It’s not so much about bigger bombs. It’s about improving command & control.
In an op-ed in The Hindu today, K Santhanam & Ashok Parthasarathi make a compelling case that the thermonuclear bomb tested in May 1998 at Pokhran was not only fizzled, but “actually failed”. They also go on to conclude that “no country having undertaken only two weapon related tests of which the core (thermonuclear) device failed, can claim to have a (CMD or credible minimum deterrence).” They arrive at this assessment despite observing that “the 25 kiloton fission device has been fully weaponised and operationally deployed on (multiple) weapon platforms.” You will be forgiven for reading this article and believing that unless India has a 300kT or megaton thermonuclear bomb fitted on a 3500-km range missile, India’s nuclear deterrence capacity is not credible.
But back in July 2007, you would have reached the opposite conclusion. “On the national security front,” Dr Santhanam then wrote in Mint “there are reasons to believe that India’s Minimum Credible Deterrent (MCD) would not be affected by turn-key power reactors built by other countries. The accumulated weapons-grade plutonium in about 40 years of operating the CIRUS reactor (40MWt) and the relatively new Dhruv reactor (100MWt) has been estimated to be sufficient for the MCD.” What he didn’t say then, and is saying now, is that yes, we have accumulated sufficient weapons-grade plutonium for minimum credible deterrence, but was half the story. The other half is that we need to build more powerful bombs, which requires more testing.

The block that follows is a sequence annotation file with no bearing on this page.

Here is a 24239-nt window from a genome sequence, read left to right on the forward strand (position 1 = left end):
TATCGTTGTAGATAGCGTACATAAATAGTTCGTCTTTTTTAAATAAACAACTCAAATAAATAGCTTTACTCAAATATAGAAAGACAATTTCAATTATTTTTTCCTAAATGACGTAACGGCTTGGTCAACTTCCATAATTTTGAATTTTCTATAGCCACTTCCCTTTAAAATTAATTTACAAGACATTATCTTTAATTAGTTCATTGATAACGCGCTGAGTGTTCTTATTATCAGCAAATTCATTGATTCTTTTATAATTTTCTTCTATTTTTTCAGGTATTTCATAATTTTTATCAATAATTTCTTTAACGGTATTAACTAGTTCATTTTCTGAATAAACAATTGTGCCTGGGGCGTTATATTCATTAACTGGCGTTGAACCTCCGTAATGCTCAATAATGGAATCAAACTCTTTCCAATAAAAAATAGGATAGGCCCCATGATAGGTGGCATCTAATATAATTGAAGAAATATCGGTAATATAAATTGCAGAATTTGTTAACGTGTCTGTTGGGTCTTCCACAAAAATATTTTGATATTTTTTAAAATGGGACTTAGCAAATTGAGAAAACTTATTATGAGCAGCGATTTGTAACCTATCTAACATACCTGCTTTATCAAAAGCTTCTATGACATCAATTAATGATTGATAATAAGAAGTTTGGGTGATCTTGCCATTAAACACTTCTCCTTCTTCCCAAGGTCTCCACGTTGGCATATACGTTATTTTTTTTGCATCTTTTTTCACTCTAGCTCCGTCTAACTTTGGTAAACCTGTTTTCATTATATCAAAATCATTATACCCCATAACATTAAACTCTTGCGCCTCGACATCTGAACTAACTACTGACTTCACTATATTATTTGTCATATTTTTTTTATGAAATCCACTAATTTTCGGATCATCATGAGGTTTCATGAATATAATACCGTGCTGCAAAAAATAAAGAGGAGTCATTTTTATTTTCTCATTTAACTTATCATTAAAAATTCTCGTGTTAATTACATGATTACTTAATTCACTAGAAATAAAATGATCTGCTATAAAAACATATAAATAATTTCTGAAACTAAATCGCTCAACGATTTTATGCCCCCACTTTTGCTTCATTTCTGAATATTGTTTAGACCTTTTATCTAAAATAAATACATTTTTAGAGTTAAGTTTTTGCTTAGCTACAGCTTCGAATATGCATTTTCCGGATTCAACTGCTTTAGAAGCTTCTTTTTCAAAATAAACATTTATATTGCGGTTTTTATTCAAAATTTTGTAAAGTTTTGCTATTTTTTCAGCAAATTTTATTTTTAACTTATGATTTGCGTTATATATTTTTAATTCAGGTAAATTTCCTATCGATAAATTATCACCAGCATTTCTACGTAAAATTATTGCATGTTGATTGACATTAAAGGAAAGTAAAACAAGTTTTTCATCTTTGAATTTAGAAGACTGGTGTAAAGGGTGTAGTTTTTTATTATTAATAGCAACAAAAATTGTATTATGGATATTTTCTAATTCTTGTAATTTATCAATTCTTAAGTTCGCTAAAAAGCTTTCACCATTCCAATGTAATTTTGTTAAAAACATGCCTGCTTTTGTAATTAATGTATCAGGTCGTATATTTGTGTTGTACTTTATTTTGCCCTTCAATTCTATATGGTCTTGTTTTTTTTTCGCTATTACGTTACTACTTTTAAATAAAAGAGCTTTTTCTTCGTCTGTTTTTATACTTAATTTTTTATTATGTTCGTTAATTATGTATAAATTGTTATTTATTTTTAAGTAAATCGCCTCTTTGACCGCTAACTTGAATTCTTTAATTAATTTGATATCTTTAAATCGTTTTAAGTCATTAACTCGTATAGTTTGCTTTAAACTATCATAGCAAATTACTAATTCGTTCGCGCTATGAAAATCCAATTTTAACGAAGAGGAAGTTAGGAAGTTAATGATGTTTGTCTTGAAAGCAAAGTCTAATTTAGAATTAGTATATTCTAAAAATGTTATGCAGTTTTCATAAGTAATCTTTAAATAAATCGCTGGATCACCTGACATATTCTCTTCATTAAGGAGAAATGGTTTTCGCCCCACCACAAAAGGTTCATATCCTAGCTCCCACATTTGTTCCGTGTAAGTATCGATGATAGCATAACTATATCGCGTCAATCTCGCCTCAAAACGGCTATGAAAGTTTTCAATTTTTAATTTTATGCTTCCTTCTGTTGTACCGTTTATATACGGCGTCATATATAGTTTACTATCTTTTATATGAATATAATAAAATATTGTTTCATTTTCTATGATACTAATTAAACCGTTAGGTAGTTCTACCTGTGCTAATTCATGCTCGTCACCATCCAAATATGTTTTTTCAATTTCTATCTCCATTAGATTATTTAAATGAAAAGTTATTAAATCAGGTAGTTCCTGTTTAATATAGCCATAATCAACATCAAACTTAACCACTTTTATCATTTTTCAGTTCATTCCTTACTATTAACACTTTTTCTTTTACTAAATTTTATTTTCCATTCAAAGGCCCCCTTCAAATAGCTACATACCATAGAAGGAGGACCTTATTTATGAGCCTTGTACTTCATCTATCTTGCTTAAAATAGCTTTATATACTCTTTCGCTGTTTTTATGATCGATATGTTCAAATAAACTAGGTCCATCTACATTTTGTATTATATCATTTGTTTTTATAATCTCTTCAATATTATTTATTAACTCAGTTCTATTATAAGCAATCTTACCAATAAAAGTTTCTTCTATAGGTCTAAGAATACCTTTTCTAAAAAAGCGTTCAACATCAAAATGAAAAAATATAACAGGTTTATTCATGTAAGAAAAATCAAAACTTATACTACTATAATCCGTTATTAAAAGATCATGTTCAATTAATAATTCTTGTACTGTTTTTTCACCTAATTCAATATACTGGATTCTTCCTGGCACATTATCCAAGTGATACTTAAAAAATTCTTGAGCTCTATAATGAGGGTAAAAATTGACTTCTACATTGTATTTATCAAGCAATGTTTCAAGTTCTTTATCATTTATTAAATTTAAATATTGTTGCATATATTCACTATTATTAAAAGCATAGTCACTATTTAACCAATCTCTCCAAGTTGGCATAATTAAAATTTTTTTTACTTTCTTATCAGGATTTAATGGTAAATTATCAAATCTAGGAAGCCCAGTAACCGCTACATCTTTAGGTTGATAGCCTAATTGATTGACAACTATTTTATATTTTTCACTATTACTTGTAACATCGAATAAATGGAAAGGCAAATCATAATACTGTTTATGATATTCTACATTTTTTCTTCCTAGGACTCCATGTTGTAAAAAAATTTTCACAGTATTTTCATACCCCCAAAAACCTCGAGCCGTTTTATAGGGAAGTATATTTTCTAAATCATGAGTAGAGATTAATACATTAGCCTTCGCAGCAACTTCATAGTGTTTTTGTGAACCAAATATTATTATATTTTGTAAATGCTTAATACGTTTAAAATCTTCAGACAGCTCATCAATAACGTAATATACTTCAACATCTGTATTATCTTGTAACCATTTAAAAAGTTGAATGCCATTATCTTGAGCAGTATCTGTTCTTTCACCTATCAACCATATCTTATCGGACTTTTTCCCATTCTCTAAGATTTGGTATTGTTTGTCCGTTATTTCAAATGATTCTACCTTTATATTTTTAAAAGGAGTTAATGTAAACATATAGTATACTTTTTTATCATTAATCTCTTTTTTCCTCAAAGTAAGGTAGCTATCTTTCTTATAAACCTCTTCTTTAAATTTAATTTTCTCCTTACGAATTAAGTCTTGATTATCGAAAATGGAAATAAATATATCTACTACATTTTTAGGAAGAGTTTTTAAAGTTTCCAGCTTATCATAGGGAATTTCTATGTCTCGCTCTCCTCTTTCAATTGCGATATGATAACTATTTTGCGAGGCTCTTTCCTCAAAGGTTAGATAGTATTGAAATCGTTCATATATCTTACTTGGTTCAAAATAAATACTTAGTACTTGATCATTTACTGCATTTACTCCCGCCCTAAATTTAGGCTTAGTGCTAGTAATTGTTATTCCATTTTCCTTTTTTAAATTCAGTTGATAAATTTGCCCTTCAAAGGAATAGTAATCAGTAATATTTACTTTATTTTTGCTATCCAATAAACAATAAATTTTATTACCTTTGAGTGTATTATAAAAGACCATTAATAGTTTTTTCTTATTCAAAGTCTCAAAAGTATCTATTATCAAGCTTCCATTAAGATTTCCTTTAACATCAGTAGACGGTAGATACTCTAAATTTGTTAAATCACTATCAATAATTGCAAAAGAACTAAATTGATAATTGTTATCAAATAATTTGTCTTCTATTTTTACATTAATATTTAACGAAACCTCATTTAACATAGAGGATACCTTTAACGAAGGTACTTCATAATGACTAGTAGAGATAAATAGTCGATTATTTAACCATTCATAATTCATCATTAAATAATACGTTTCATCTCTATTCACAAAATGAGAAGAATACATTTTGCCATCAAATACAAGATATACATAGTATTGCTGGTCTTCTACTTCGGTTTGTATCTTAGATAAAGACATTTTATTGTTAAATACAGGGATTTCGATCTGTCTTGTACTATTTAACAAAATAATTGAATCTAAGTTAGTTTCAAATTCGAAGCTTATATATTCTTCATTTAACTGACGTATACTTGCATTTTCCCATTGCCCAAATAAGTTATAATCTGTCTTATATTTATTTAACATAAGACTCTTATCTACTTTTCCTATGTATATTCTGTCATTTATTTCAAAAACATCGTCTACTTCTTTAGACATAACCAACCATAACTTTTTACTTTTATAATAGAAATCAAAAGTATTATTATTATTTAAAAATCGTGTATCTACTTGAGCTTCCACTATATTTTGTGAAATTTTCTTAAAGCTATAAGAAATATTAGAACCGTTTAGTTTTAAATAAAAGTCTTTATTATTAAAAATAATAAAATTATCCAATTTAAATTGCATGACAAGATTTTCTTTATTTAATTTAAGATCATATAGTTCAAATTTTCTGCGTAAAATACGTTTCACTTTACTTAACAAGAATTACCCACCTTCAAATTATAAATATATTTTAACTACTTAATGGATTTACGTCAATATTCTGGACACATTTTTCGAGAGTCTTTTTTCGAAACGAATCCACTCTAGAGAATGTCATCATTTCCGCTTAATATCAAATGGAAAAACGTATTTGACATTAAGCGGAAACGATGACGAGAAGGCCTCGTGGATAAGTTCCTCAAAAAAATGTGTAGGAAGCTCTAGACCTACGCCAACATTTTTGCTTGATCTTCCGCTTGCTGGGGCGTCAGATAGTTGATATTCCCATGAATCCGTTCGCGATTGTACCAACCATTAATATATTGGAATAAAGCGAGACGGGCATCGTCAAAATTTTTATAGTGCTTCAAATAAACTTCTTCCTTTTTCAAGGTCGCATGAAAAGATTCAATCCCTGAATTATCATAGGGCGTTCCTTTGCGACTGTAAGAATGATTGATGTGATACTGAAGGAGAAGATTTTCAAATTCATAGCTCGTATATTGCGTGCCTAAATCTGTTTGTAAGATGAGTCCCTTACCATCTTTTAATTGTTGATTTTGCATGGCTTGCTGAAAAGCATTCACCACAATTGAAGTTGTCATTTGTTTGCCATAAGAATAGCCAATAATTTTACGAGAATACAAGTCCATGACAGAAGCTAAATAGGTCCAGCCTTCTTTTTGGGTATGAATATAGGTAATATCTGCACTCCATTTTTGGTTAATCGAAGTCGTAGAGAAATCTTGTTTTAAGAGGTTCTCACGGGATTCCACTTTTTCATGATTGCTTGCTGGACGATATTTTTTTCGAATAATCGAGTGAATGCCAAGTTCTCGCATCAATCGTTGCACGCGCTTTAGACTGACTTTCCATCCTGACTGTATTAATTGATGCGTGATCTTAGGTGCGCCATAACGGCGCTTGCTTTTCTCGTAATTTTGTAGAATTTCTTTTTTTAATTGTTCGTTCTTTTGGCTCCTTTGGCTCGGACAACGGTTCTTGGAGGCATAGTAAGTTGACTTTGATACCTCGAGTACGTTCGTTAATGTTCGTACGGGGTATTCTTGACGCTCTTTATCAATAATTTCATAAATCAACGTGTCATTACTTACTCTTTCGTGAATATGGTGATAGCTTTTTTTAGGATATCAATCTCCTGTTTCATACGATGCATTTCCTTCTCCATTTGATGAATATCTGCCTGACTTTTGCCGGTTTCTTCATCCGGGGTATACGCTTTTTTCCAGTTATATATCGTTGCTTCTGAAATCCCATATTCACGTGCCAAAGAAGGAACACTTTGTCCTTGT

Dr Santhanam’s 2007 intervention was in support of the India-US nuclear deal. His 2009 intervention is an initial salvo in the renewed domestic debate on India’s signing the comprehensive test-ban treaty (CTBT). His silence from May 1998 till this month was perhaps due to a combination of the official secrets act, loyalties, exigencies of service and regard for the national interest.
Now, unless Dr Santhanam has another twist in the tale to be revealed at a later date, the fact that he admits that there are 25kT fission bombs “fully weaponised and operationally deployed on multiple weapon platforms” should end the debate on whether India’s deterrence is credible. As argued earlier, India’s strategic adversaries are unlikely to rest any easier knowing that their cities are threatened by mere 25kT fission bombs. They are, with India, in MUD. In a two part essay in the Indian Express, K Subrahmanyam explains the logic of India’s nuclear doctrine and why a minimum credible deterrence can be had without the need for a thermonuclear bomb.
Developing, testing and deploying a thermonuclear bomb involves grand trade-offs. But those who are interested in ensuring that India’s deterrent capacity is robust should focus on an issue that is right in the backyard. Mr Subrahmanyam points out that “a continuity in respect of succession in both political and military commands” is the “most effective way of ensuring that the adversary will not succeed in his objective in carrying out such a decapitating strike.” Why is there no pressure on the UPA government to come clear on the lines of nuclear succession?